I had served on a board with his wife, Karen, who is smart, and beautiful, and deeply involved in community, as was her husband. The last time I was with them both was after just such a community event. A cocktail party for an upcoming Mentoring Partnership fundraiser. We went to dinner afterwards with another couple, and we prodded Dwight into regaling us with stories of those legendary teammates, and he even entertained us, in that booming voice,  with his somewhat irreverent observations of current NFL players. We were all in stitches, including Karen. What a caring and courageous guy. Amazing stories like the one in which he came out of the hospital, 18 pounds thinner from pneumonia, to play in the Steelers’ first Super Bowl. Not only to play, but to score the first points, sacking Fran Tarkenton in the end zone. Our hearts go out to those lucky enough to have loved him, played with him, celebrated with him. A life cut short so suddenly. That is what makes it doubly hard for his family and friends.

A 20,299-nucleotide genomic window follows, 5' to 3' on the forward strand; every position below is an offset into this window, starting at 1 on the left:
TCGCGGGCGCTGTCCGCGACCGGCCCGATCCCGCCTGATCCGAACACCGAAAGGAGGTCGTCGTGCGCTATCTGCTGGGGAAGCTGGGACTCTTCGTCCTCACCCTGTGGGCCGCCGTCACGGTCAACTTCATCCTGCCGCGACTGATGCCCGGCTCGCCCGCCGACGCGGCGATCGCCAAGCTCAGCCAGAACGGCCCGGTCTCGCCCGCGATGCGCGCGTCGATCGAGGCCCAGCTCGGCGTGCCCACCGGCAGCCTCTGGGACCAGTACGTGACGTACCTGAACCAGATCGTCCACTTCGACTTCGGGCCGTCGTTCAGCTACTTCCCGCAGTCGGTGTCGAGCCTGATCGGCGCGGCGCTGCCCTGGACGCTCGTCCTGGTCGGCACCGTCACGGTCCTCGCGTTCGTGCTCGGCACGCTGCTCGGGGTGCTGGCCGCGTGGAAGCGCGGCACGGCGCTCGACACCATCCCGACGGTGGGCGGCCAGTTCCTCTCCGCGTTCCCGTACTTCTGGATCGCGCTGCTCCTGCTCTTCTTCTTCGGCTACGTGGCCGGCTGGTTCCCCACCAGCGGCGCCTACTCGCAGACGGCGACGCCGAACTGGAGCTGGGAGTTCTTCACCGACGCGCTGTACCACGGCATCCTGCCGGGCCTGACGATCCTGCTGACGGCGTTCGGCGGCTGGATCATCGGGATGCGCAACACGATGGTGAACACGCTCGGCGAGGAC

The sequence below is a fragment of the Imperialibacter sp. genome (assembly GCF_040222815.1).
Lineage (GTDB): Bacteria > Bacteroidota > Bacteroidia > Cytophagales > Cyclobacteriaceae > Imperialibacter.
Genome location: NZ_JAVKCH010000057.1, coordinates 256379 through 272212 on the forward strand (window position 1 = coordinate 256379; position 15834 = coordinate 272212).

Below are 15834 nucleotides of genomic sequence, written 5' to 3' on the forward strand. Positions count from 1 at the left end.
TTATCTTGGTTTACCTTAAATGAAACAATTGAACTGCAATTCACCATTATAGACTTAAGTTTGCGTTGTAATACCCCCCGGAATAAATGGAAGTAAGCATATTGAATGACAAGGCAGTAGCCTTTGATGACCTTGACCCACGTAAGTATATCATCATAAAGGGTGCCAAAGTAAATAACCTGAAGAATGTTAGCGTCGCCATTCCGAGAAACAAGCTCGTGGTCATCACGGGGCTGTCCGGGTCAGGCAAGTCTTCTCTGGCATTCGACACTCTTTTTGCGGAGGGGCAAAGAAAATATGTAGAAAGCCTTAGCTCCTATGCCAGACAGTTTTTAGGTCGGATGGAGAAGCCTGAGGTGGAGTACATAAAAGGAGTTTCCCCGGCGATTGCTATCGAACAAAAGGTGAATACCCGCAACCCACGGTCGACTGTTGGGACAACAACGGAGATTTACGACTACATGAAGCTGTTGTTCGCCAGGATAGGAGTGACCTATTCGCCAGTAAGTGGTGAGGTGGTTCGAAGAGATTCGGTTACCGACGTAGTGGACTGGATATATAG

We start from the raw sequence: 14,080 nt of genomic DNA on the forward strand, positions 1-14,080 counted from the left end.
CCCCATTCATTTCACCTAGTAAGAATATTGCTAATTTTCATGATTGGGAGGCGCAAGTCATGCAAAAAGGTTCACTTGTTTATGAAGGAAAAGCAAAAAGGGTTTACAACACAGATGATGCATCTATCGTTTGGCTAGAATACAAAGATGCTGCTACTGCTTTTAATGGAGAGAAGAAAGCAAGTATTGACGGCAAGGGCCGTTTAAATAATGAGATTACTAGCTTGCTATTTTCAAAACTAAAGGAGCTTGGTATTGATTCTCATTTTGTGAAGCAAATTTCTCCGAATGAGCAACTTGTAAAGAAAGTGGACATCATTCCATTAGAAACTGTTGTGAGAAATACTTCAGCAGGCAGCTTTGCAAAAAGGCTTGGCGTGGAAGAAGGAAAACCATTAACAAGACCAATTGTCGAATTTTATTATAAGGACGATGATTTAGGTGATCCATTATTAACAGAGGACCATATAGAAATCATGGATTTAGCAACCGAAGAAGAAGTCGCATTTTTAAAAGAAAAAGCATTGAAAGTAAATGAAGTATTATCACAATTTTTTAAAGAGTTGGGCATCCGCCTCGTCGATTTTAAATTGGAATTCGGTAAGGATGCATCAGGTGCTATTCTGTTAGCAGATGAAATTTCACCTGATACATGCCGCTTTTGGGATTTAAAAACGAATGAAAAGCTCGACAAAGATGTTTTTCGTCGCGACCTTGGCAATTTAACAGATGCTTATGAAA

The very next day, another loss. Someone whom I never met, but who changed my life. Jim McKay was the person who made this Asian Studies grad student, back in the mid 70’s decide she would rather report on sports, then teach pre-modern Chinese history. Watching the tributes to him all week-end, I heard him called a poet by those who knew him and worked with him. It is such an appropriate accolade. I just loved his writing. He was one of the reasons I became obsessed with the Olympics, and my mother and I were huge fans of ABC’s Wide World of Sports. His storytelling pulled you in, took you there, and made you  want to learn– because his empathy and enthusiasm were genuine, not manufactured.  And it was that empathy, and gift of language, that made him the perfect person to tell the world what was happening to 11 Israeli athletes in Munich in 1972. I remember sitting in my dorm room, glued to the TV, praying that the rescue attempt at the airport ended in their successful release, and sobbing when he uttered the words, “They’re all gone.”